Dr. James Bissell – conservationist is a rare individual

February 10, 2009

In 2002, Dr. James Bissell started identifying rare plants and animals on properties the Land Conservancy hoped to protect. Today, it is hard to imagine a time when Bissell, the director of conservation for the Cleveland Museum of Natural History‘s Center for Conservation & Biodiversity, wasn’t searching for tamarack bogs and spotted turtles at the Land Conservancy’s request.

“I view Western Reserve Land Conservancy as one of our most important partners,” Bissell says. “I think it is a great outfit — passionate people, great expertise and a staff willing to help us out at a moment’s notice.”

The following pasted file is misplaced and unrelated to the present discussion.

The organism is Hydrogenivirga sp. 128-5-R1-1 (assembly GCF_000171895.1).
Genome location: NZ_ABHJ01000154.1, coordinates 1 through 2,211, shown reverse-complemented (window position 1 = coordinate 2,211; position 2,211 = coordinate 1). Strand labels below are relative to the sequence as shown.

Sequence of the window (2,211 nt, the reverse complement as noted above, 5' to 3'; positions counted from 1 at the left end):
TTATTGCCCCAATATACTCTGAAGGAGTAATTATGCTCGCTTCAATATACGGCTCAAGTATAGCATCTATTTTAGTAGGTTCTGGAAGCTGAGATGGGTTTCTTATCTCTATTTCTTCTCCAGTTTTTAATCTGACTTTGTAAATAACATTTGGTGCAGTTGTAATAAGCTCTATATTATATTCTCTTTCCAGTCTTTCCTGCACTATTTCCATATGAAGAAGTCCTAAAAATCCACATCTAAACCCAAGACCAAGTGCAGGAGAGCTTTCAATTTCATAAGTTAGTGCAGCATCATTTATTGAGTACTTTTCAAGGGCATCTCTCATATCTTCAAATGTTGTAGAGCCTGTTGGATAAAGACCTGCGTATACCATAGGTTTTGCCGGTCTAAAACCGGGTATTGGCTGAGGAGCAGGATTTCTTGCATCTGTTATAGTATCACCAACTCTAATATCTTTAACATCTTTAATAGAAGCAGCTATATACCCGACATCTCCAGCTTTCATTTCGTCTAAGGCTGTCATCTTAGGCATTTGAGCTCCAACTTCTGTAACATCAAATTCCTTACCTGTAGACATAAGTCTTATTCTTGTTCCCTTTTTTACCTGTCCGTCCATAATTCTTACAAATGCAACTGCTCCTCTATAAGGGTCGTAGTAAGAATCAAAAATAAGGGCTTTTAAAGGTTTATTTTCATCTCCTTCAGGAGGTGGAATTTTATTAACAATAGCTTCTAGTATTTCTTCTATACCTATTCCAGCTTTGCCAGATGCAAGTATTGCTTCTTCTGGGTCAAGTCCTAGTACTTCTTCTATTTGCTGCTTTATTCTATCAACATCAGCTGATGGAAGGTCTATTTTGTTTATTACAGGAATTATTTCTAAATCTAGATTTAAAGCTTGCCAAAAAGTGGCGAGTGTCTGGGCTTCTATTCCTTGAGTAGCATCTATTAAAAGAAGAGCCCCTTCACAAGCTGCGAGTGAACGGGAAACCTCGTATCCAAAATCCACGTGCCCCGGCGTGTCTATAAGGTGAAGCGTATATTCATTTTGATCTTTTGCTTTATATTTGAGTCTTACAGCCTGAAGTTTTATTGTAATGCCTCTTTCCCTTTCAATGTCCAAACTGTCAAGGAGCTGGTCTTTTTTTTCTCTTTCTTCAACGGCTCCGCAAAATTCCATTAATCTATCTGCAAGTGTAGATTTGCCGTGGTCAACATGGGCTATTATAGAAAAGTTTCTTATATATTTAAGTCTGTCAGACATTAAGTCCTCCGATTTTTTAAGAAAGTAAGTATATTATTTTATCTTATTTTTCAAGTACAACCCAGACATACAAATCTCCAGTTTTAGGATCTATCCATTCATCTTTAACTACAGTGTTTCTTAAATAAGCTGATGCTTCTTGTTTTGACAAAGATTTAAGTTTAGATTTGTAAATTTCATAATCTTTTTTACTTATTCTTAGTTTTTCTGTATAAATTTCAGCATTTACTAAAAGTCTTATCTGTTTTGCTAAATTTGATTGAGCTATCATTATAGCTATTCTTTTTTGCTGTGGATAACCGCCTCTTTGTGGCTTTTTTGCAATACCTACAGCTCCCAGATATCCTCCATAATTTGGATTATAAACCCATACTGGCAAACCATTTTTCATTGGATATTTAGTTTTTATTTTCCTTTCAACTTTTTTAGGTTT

He adds, “It’s a great partnership.”

Bissell, who grew up on a farm in Austinburg Township and still lives in Ashtabula County, has been with the museum’s curator of botany since 1972. Bissell and other staff members do extensive fieldwork, identify and protect rare natural communities in northern Ohio. The center regularly does field surveys for the Land Conservancy.

Bissell won the 2004 Natural Areas Association George B. Fell Award, which honors a person who exemplifies life-long dedication to the preservation and stewardship of natural areas. He also received the Lifetime Achievement Award from EcoCity Cleveland.